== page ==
Latest data of the Sample Registration System (SRS), operating under the Census of India, suggest that Gujarat suffers from a huge rural-urban divide in infant mortality rate (IMR) rate compared to most other Indian states. Statistics offered by the SRS Bulletin, finalized in September 2014, show that Gujarat’s rural IMR is 43 per 1000, as against the urban IMR of 22 per 1000, suggesting a whopping gap of 21, higher than 20 major Indian states, with the exception of Assam. Interestingly, the gap remains high despite the fact that well-known experts have been pointing towards poor state of rural infrastructure in Gujarat for the last several years. Apparently, their voice is not being heard. The CEPT University’s Prof Darshini Mahadevia, pointed towards this in 2007, when she wrote that the main problem with Gujarat’s IMR was a very high rural IMR compared to urban IMR. “Other states have shown far better improvement in rural healthcare than Gujarat. This neglect of rural health and the rural sector in general is a reflection of the distorted development ideology being pursued by the state since a long period of time”, Prof Mahadevia had commented.
Prof Mahadevia, who coauthored “Gujarat Human Development Report 2004” – published by a Gujarat government body, Mahatma Gandhi Labour Institute, and carries a message from the then chief minister Narendra Modi – said, “The IMR improvement … in rural Gujarat has stagnated because of the continued high incidence of neo-natal mortality (NNM), which is death of infants within the first month of birth. The reasons for NNM are unsafe delivery and lack of vaccination for the newborn. These factors have to do with the primary healthcare system, which is the responsibility of the state government.” Instead of stressing on healthcare as its prime responsibility, she regretted, “Gujarat has privatised child birth facilities through the Chiranjeevi Yojana, but its success has not been seen in the tribal areas.”
In 2010, Prof Dileep Mavalankar, who was previously with the Indian Institute of Management-Ahmedabad, and is currently director, Public Health Foundation of India, Gandhinagar, noted that despite all the economic development in the state, the rural IMR remained high, and the main reason behind this seemed to be issues related with diarrhoea, which the rural health system in the state was “still not able to solve.” Then, last year, Smita Bajpai of the Centre for Health, Education, Training and Nutrition Awareness (CHETNA), Ahmedabad, which has worked in coordination with the Gujarat government on health and nutrition of women and children, said, woeful lack of medical facilities, particularly in the rural areas, was one of the reasons behind high IMR in the rural areas of Gujarat. “Another reason”, she said, was lack of specialists. “Even if a family wants to get its new born baby girl treated they will most of the time have to travel long distance and even then there is no guarantee that a specialist doctor would be available. Most of the specialists are only available in district hospitals.”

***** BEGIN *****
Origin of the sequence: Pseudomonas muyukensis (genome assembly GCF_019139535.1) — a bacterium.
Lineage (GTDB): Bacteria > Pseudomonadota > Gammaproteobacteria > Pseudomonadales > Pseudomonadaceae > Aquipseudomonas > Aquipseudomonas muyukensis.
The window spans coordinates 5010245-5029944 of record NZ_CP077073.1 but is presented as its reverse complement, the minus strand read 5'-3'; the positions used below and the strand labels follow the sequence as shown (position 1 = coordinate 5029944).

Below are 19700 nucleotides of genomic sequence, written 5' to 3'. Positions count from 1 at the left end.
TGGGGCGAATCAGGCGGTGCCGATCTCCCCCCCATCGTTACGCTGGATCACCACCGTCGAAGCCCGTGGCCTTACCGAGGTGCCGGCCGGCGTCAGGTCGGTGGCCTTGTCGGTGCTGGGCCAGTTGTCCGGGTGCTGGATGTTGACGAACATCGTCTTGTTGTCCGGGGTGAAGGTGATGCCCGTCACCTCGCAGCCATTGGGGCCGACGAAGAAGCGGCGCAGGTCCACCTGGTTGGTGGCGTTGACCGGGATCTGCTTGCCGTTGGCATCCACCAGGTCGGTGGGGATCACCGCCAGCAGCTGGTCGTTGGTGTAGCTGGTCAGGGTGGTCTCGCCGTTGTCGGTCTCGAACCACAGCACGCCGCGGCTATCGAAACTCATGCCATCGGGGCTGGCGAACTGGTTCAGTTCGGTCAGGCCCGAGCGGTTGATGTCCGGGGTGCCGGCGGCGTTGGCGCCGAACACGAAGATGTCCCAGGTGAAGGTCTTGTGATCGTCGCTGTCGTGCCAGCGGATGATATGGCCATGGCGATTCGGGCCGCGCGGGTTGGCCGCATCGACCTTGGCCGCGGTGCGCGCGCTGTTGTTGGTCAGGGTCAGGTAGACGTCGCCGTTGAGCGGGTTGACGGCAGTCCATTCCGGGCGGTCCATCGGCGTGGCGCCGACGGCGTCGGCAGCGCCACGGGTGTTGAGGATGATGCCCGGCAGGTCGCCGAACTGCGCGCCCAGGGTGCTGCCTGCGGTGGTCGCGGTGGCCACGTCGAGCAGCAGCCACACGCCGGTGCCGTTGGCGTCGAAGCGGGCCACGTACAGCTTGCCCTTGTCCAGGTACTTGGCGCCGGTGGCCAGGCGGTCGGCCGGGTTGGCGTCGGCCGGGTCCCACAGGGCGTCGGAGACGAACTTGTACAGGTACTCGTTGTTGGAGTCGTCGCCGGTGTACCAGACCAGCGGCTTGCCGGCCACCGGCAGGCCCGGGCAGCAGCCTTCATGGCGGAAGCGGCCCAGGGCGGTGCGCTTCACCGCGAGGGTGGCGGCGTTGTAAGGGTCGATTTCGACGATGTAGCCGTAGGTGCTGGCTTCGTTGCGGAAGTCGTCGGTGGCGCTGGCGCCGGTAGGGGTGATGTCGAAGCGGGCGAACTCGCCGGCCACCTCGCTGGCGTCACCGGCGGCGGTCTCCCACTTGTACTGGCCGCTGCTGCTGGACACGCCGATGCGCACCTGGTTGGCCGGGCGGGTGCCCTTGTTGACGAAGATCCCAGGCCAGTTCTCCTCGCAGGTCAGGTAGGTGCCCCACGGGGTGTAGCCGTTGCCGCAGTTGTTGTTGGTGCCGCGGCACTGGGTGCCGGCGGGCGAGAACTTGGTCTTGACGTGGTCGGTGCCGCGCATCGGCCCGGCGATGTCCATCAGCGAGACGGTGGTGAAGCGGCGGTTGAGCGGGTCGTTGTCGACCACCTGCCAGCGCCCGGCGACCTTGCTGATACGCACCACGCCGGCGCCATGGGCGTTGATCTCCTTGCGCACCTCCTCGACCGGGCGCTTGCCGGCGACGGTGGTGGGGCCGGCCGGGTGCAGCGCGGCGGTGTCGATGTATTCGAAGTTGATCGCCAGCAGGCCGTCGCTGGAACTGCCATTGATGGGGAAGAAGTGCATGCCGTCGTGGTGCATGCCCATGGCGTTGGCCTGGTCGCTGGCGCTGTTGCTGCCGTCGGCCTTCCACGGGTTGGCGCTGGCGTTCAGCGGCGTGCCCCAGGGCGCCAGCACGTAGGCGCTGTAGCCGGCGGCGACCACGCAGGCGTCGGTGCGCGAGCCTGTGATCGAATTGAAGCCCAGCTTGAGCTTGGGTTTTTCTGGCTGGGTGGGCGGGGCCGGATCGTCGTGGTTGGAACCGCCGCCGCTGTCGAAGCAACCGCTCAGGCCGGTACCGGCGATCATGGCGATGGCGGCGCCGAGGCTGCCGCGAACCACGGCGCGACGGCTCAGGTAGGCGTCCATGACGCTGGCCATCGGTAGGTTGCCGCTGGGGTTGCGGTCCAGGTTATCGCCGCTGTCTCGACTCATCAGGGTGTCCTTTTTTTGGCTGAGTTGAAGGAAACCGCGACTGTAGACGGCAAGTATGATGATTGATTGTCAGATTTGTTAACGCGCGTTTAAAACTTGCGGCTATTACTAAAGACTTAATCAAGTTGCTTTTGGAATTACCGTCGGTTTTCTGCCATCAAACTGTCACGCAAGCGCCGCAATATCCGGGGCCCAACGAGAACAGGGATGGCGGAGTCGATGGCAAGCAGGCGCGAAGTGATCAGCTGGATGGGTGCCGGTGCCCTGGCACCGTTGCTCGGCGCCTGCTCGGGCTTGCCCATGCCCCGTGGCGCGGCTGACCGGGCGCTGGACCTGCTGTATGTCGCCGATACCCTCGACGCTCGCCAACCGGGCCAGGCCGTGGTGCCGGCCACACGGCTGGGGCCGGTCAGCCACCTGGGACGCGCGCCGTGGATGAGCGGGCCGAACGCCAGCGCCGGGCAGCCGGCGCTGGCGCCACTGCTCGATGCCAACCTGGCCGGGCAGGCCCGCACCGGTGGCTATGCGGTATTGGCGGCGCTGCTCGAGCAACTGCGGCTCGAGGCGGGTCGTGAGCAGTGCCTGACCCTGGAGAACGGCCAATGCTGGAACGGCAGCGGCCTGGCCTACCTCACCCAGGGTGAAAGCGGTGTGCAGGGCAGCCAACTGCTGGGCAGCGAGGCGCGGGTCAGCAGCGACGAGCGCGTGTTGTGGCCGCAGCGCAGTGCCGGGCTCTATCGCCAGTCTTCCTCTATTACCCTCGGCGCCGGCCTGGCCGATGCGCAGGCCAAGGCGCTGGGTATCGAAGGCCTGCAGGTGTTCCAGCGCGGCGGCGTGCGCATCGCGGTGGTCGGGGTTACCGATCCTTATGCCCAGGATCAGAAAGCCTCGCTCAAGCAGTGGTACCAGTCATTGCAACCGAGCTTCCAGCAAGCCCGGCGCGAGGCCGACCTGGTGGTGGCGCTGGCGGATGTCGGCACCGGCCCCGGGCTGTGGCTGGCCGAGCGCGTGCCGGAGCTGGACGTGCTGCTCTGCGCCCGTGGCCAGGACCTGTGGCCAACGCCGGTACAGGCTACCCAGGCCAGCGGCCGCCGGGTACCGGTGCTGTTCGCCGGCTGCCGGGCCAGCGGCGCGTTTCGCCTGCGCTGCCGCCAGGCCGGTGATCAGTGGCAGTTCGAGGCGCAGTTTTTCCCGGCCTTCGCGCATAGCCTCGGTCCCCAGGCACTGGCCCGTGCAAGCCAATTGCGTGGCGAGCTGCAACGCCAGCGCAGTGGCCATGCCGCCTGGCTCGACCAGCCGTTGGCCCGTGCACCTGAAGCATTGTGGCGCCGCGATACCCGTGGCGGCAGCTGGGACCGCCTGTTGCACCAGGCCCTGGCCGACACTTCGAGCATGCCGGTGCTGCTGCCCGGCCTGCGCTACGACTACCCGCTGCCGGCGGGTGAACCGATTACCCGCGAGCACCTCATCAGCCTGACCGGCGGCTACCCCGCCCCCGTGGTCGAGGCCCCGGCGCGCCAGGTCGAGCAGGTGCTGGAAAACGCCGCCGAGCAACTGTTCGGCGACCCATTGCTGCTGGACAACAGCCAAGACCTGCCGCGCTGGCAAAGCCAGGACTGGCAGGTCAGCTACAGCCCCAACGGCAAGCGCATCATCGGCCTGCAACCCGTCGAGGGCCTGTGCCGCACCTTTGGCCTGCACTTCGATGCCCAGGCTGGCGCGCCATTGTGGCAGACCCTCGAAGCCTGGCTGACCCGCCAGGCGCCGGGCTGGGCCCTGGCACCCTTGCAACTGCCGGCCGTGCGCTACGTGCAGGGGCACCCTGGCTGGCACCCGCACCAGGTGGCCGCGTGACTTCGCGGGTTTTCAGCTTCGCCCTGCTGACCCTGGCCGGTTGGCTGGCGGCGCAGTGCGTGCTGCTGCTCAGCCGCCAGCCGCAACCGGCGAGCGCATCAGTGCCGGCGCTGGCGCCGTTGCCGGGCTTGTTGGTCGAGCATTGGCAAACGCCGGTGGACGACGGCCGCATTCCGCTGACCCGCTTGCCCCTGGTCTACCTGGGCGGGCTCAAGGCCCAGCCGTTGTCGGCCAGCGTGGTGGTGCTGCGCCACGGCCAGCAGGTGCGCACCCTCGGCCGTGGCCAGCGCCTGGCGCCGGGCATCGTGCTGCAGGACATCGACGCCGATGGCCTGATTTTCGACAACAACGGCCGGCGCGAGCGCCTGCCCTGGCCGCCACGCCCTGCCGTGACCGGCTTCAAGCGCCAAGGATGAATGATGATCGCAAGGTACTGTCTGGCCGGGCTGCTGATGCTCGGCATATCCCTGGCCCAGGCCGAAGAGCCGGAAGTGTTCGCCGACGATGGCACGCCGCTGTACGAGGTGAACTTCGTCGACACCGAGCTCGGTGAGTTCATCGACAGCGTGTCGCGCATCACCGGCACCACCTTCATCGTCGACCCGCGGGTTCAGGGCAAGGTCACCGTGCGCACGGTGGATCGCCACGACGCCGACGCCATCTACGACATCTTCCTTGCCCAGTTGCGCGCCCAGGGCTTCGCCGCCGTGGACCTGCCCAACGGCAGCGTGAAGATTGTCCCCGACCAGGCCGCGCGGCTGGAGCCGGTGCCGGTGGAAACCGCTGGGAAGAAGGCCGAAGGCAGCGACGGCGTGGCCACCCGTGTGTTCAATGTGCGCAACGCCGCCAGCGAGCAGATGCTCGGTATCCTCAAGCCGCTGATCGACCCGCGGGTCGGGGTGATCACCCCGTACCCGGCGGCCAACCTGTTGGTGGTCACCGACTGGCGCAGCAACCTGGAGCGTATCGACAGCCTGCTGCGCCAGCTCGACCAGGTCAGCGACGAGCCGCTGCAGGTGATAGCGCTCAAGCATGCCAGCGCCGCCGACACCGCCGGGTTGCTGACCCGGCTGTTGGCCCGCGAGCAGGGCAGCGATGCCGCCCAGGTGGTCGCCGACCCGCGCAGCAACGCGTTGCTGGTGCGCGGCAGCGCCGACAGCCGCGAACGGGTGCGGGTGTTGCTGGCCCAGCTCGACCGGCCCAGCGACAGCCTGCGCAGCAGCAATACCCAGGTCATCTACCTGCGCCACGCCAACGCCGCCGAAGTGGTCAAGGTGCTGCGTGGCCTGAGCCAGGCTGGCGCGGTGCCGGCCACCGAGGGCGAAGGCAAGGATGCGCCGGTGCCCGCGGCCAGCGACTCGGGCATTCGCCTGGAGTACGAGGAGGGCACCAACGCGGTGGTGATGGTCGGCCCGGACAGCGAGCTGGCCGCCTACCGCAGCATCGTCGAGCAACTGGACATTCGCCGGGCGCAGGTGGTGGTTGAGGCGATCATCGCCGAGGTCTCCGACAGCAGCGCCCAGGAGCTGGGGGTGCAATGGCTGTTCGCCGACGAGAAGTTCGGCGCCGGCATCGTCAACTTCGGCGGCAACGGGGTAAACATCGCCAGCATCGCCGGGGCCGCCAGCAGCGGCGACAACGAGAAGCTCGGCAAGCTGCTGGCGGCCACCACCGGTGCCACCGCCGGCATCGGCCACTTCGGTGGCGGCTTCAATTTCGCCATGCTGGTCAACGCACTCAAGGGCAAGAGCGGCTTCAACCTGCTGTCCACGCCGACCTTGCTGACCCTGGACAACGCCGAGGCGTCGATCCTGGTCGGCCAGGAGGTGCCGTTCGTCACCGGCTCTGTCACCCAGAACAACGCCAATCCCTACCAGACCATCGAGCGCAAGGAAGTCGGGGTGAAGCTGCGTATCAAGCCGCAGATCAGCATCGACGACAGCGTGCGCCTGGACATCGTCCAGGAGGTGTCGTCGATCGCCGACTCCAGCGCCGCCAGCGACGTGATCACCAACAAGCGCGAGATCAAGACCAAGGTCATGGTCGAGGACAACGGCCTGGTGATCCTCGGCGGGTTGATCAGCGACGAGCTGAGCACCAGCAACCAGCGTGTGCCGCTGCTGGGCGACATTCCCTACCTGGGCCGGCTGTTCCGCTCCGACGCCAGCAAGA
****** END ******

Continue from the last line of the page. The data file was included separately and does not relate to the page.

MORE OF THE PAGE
Assam tops in the rural-urban IMR gap – it has 56 IMR per 1000 in rural areas as against 32 in urban areas, suggesting a gap of 24, and Gujarat and Rajasthan next, with a rural-urban gap of 21. While the all-India rural-urban gap is 17 (44 rural and 27 urban), much lower than Gujarat’s, the lowest gap is that of Kerala, just about four (13 rural and nine urban). Indeed, Gujarat’s poor rural IMR is pulling Gujarat away from achieving the UN Millennium Development Goal for IMR — 27 per 1000 in 2015. According to the United Nations Children’s Fund (UNICEF), only six states, “namely Kerala, Tamil Nadu, Maharashtra, Punjab, Himachal Pradesh and West Bengal, are likely to achieve the goal by 2015.” Clearly, Gujarat does not figure in the list, thanks mainly to poor rural IMR.
Gujarat officials have noted a huge success in reducing IMR during the last decade – reaching 41 (rural plus urban) in 2011 from 60 in 2001 (see HERE). While this improvement may be laudable, what it fails to note is the continuing rural-urban gap. Indeed, inter-state comparison suggests that Gujarat is one of the best performers as far as urban IMR is concerned, ranking fourth among 20 major states – the SRS Bulletin data show, as many as 15 other states have a higher IMR than Gujarat’s (22 per 1000). The best performing state in urban IMR, according to the SRS, is Kerala (nine), followed by Maharashtra (16), and Tamil Nadu (17). Uttarakhand equals Gujarat with 22 IMR per 1000. The worst performers are the so-called Bimaru states with Chhattisgarh, Odisha and Uttar Pradesh each having an urban IMR of 38. Clearly, urban Gujarat has already more than achieved the UN’s Millennium Development Goal.
However, it is the rural IMR which should the main concern of the state’s policy makers. While here Gujarat performs a little better than the national average (Gujarat’s rural IMR is 43 per 1000 as against the national average of 44), this should not be any consolation. Two Bimaru states, Bihar and Jharkhand, significantly, beat Gujarat showing a better performance on this score. In fact, at 43 IMR per 1000, Gujarat ranks No 11, and is placed worse than as many as 10 major states out of 20. These are Kerala (13), Tamil Nadu (24), Maharashtra (29), West Bengal (32), Karnataka (34), Uttarakhand (34), Himachal Pradesh (35), Jharkhand (38), Jammu & Kashmir (39), and Bihar (42). Thanks to poor IMR of its rural areas, the overall IMR (rural plus urban) of Gujarat is pulled down to 36 per 1000, which is worse than seven other states.